- Subject index
In this important book veteran researchers Grabosky and Stohl draw on organized crime to illuminate the neglected terrain between terrorism and more ordinary forms of illegal behavior. The book is required reading for anyone interested in the critical intersection between political violence and illegal business. – Gary LaFree, Director, National Consortium for the Study of Terrorism and Responses to Terrorism, University of Maryland
”Jargon-free and bristling with thought-provoking examples from around the globe, Grabosky and Stohl have produced a lucid overview of a much-neglected area within criminology – the often murky interface between organised crime and terrorism.” – Dr. Keith Hayward, Senior Lecturer in Criminology, University of Kent, UK
Terrorism and crime are two areas of knowledge that have traditionally been looked at independently. In this timely and original text, two of the leading authors in the field provide a clear and thorough look at terrorism from a criminological perspective. Integrating the latest research, the book explores the motives of criminals and terrorists, the causes of crime and terrorism and the impact of the law and the legal system. Central to this exploration, the authors examine the nexus between criminal and terrorist organizations, and the commonalities and differences between them and what this means for public policy and safety and security within states. Cross-cultural and international in perspective, this is a fresh and original text that will appeal to undergraduates, academics, and researchers in criminology, politics, international relations, sociology, communication and cultural studies.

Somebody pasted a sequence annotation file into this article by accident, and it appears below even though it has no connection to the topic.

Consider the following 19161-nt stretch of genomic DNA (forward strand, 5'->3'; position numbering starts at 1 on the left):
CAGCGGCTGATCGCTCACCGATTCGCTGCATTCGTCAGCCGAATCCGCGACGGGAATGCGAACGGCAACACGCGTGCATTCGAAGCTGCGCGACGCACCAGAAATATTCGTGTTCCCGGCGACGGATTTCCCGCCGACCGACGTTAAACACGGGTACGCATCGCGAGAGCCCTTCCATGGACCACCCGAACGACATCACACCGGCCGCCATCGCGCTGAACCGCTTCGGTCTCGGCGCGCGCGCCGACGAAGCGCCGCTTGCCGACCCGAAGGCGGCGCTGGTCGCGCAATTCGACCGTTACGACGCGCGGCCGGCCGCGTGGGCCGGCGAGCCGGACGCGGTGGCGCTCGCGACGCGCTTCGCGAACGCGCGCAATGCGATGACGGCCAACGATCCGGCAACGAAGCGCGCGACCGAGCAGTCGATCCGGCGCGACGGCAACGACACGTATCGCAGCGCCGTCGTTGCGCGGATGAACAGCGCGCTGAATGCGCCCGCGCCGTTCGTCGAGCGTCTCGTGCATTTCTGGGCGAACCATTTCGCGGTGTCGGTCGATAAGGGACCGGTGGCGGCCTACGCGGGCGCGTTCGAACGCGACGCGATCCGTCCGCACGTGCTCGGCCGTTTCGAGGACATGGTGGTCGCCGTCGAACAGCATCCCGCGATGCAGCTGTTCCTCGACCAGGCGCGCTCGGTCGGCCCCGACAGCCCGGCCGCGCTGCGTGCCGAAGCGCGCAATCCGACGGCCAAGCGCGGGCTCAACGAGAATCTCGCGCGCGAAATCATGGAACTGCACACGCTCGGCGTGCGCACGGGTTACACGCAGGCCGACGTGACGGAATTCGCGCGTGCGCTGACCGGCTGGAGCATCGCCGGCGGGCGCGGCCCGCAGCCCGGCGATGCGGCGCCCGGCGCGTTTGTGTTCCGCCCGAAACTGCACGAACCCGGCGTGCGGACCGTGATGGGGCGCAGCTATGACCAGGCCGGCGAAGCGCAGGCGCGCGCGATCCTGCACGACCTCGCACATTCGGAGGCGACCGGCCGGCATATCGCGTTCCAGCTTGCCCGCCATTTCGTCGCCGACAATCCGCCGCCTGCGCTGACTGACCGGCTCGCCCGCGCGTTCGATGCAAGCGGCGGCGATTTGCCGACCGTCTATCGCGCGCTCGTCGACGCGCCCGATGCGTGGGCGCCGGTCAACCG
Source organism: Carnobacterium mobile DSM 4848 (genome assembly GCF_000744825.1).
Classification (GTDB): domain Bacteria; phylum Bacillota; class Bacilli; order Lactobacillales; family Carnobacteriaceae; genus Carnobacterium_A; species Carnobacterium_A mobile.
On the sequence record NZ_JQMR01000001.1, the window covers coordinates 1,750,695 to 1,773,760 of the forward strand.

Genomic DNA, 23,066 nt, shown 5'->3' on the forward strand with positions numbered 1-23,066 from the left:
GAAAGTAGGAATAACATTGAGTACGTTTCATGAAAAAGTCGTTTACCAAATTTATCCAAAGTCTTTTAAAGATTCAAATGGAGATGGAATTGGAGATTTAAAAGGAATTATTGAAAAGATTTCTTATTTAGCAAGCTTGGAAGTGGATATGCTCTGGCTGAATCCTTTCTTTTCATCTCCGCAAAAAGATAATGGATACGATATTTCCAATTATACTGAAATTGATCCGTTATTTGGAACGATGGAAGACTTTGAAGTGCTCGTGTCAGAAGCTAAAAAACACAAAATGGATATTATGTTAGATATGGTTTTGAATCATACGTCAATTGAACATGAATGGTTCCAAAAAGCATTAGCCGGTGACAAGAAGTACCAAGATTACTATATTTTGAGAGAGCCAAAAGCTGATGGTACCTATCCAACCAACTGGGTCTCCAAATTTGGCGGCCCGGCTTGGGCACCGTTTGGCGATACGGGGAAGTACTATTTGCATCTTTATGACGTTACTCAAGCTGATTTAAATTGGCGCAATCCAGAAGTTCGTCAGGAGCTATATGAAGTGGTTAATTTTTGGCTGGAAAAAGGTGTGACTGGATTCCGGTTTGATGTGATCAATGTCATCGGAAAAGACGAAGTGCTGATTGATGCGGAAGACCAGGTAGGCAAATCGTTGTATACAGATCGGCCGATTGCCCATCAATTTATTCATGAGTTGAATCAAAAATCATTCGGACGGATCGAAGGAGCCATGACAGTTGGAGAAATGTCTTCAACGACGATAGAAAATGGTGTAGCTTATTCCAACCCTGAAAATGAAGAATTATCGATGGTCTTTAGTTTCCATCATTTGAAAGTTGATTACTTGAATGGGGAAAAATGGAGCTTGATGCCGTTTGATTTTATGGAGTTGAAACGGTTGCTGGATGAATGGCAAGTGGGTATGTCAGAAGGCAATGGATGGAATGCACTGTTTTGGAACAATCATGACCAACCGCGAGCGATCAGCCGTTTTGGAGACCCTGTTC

Chapter Six: Conclusions: Managing Crime and Terrorism
Conclusions: Managing Crime and Terrorism
In this chapter we explore the factors contributing to the decline of terrorist and criminal organizations. We focus upon both the organizational dynamics that may contribute to such declines, and the factors contributing to the decisions by individual members of criminal and terrorist organizations to leave these organizations. As we shall see, the web of relationships which connect these communities, the state, and illicit organizations may significantly impact on these decisions. It is thus important to consider opportunities for interdicting both terrorist and criminal organizations by weakening their support within the community and by encouraging the consideration of ‘leaving terrorism and criminality behind’ (see Bjørgo and Horgan, 2009).
To understand the decline of illicit organizations it is ...